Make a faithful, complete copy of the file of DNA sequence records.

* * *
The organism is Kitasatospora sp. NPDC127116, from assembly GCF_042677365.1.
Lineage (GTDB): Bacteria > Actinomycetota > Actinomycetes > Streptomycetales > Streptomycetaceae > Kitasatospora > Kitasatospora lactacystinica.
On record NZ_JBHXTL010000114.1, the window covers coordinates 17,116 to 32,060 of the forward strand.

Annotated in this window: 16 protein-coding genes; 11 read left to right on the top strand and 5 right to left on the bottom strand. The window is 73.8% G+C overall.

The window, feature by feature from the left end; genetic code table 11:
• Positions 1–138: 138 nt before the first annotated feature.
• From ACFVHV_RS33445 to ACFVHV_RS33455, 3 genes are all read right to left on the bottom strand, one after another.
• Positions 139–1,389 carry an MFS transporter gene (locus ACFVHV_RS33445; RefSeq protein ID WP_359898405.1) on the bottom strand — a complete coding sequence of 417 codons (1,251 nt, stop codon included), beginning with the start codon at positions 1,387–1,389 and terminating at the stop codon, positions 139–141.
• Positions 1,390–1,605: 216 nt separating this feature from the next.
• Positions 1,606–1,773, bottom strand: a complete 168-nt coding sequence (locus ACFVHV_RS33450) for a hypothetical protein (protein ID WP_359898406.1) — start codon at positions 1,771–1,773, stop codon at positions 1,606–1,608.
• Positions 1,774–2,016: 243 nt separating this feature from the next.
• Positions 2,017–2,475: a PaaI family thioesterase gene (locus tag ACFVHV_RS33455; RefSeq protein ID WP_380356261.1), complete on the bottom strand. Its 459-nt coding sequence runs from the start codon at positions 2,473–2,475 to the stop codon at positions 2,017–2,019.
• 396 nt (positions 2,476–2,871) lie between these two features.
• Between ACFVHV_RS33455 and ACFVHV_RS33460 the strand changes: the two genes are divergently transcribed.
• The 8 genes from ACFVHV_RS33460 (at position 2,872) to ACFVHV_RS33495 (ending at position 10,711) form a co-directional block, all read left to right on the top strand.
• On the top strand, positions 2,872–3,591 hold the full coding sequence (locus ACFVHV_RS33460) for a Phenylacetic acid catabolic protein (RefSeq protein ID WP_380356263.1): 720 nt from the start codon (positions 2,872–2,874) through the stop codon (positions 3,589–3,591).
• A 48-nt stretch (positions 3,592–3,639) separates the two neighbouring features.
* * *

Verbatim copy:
The organism is Kitasatospora sp. NPDC127116, from assembly GCF_042677365.1.
Lineage (GTDB): Bacteria > Actinomycetota > Actinomycetes > Streptomycetales > Streptomycetaceae > Kitasatospora > Kitasatospora lactacystinica.
On record NZ_JBHXTL010000114.1, the window covers coordinates 17,116 to 32,060 of the forward strand.

Annotated in this window: 16 protein-coding genes; 11 read left to right on the top strand and 5 right to left on the bottom strand. The window is 73.8% G+C overall.

The window, feature by feature from the left end; genetic code table 11:
• Positions 1–138: 138 nt before the first annotated feature.
• From ACFVHV_RS33445 to ACFVHV_RS33455, 3 genes are all read right to left on the bottom strand, one after another.
• Positions 139–1,389 carry an MFS transporter gene (locus ACFVHV_RS33445; RefSeq protein ID WP_359898405.1) on the bottom strand — a complete coding sequence of 417 codons (1,251 nt, stop codon included), beginning with the start codon at positions 1,387–1,389 and terminating at the stop codon, positions 139–141.
• Positions 1,390–1,605: 216 nt separating this feature from the next.
• Positions 1,606–1,773, bottom strand: a complete 168-nt coding sequence (locus ACFVHV_RS33450) for a hypothetical protein (protein ID WP_359898406.1) — start codon at positions 1,771–1,773, stop codon at positions 1,606–1,608.
• Positions 1,774–2,016: 243 nt separating this feature from the next.
• Positions 2,017–2,475: a PaaI family thioesterase gene (locus tag ACFVHV_RS33455; RefSeq protein ID WP_380356261.1), complete on the bottom strand. Its 459-nt coding sequence runs from the start codon at positions 2,473–2,475 to the stop codon at positions 2,017–2,019.
• 396 nt (positions 2,476–2,871) lie between these two features.
• Between ACFVHV_RS33455 and ACFVHV_RS33460 the strand changes: the two genes are divergently transcribed.
• The 8 genes from ACFVHV_RS33460 (at position 2,872) to ACFVHV_RS33495 (ending at position 10,711) form a co-directional block, all read left to right on the top strand.
• On the top strand, positions 2,872–3,591 hold the full coding sequence (locus ACFVHV_RS33460) for a Phenylacetic acid catabolic protein (RefSeq protein ID WP_380356263.1): 720 nt from the start codon (positions 2,872–2,874) through the stop codon (positions 3,589–3,591).
• A 48-nt stretch (positions 3,592–3,639) separates the two neighbouring features.